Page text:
George Francis Hotz Jr.
October 2, 1989
Glen Rock, New Jersey, U.S.
|Other names||geohot, tomcr00se|
|Notable work||Jailbreak, comma.ai, tinygrad|
George Francis Hotz (born October 2, 1989), alias geohot, is an American security hacker, entrepreneur, and software engineer. He is known for developing iOS jailbreaks, reverse engineering the PlayStation 3, and for the subsequent lawsuit brought against him by Sony. Since September 2015, he has been working on his vehicle automation machine learning company comma.ai. Since November 2022, Hotz has been working on tinygrad, a deep learning framework.
He attended the Academy for Engineering and Design Technology at the Bergen County Academies, a magnet public high school in Hackensack, New Jersey. Hotz is an alumnus of the Johns Hopkins Center for Talented Youth program. Hotz also briefly attended Rochester Institute of Technology and Carnegie Mellon University.
In August 2007, seventeen-year-old George Hotz became the first person reported to remove the SIM lock on an iPhone. He traded his second unlocked 8 GB iPhone to Terry Daidone, the founder of CertiCell, for a Nissan 350Z and three 8 GB iPhones.
On July 13, 2010, Hotz announced the discontinuation of his jailbreaking activities, citing demotivation over the technology and the unwanted personal attention. Nevertheless, he continued to release new software-based jailbreak techniques until October 2010.
In December 2009, Hotz announced his initial intentions to breach security on the PlayStation 3. On January 22, 2010, he announced that he had performed his first achievement consisting of read and write access to the machine's system memory as well as hypervisor level access to the machine's CPU.
On January 26, 2010, Hotz released the exploit to the public. On March 28, 2010, Sony responded by announcing their intention to release a PlayStation 3 firmware update that would remove the OtherOS feature from all models, a feature that was already absent on the newer Slim revisions of the machine.
On July 13, 2010, Hotz posted a message on his Twitter account stating that he had abandoned his efforts.
On December 29, 2010, hacking group fail0verflow did a presentation at the 27th Chaos Communications Congress where they exposed a mistake of Sony in their usage of ECDSA signatures without publishing the corresponding private key. This key was used by Sony to prevent piracy. On January 2, 2011, Hotz posted a copy of the private key of the PlayStation 3 on his website. These keys were later removed from his website as a result of legal action by Sony against fail0verflow and Hotz. In response to his continued publication of PS3 exploit information, Sony filed on January 11, 2011, for an application for a temporary restraining order (TRO) against him in the US District Court of Northern California.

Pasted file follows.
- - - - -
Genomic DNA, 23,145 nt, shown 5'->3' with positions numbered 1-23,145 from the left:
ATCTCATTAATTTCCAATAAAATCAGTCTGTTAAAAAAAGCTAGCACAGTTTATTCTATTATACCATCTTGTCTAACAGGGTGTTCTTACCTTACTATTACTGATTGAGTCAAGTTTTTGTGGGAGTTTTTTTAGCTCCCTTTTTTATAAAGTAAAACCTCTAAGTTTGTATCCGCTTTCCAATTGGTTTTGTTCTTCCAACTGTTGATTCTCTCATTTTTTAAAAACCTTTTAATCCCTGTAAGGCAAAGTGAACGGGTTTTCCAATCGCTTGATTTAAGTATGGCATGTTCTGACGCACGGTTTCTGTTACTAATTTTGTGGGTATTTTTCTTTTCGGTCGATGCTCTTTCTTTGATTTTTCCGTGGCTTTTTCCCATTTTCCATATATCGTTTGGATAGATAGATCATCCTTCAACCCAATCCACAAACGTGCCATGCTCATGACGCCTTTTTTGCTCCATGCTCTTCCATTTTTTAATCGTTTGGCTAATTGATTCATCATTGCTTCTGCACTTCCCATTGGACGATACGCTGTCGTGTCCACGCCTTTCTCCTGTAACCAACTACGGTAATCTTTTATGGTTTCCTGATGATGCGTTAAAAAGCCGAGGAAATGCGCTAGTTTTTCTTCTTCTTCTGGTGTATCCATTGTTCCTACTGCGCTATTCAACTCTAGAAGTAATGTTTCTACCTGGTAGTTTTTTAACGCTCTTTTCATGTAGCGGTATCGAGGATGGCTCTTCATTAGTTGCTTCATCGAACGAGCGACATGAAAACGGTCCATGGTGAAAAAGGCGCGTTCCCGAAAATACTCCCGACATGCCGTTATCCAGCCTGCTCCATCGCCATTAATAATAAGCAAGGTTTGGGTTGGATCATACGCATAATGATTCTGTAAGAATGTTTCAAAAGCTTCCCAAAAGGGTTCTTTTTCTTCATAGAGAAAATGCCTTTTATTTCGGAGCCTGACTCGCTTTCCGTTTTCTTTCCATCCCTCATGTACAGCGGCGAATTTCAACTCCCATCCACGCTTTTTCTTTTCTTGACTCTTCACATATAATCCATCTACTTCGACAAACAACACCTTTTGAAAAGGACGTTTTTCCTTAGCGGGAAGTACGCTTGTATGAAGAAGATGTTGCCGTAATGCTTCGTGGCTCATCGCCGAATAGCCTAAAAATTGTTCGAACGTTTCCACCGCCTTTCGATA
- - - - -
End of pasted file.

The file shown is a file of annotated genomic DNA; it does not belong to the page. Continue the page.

Hotz published his commentary on the case, including a song about the "disaster" of Sony. Sony in turn has demanded that social media sites, including YouTube, hand over IP addresses of people who visited Geohot's social pages and videos, the latter being the case only for those who "watched the video and 'documents reproducing all records or usernames and IP addresses that have posted or published comments in response to the video".
PayPal granted Sony access to Geohot's PayPal account, and the judge of the case granted Sony permission to view the IP addresses of everyone who visited geohot.com. In April 2011, it was revealed that Sony and Hotz had settled the lawsuit out of court, on the condition that Hotz would never again resume any hacking work on Sony products.
In June 2014, Hotz published a root exploit software hack for Samsung Galaxy S5 devices used in the US market. The exploit is built around the CVE-2014-3153 vulnerability, which was discovered by hacker Pinkie Pie, and it involves an issue in the Futex subsystem that in turn allows for privilege escalation. The exploit, known as towelroot, was designated as a "one-click Android rooting tool".
Although originally released for the Verizon Galaxy S5, the root exploit was made compatible with most Android devices available at that time. For example, it was tested and found to work with the AT&T Galaxy S5, Nexus 5, and Galaxy S4 Active. Updates continued to be applied to the root exploit to increase its capabilities with other devices running Android. Updates to the Android operating system closed the source of the exploit. Samsung officially responded to the towelroot exploit by releasing updated software designed to be immune from the exploit.
Hotz made a meaningful side income from public donations solicited for his security exploits.
Hotz founded his AI startup, comma.ai, in September 2015. In an interview with Bloomberg, Hotz revealed that the company was building vehicular automation technology based on machine learning algorithms. Hotz built a working self-driving 2016 Acura ILX, which he demonstrated on California's Interstate 280 freeway in a video, resulting in a cease and desist letter from the California Department of Motor Vehicles.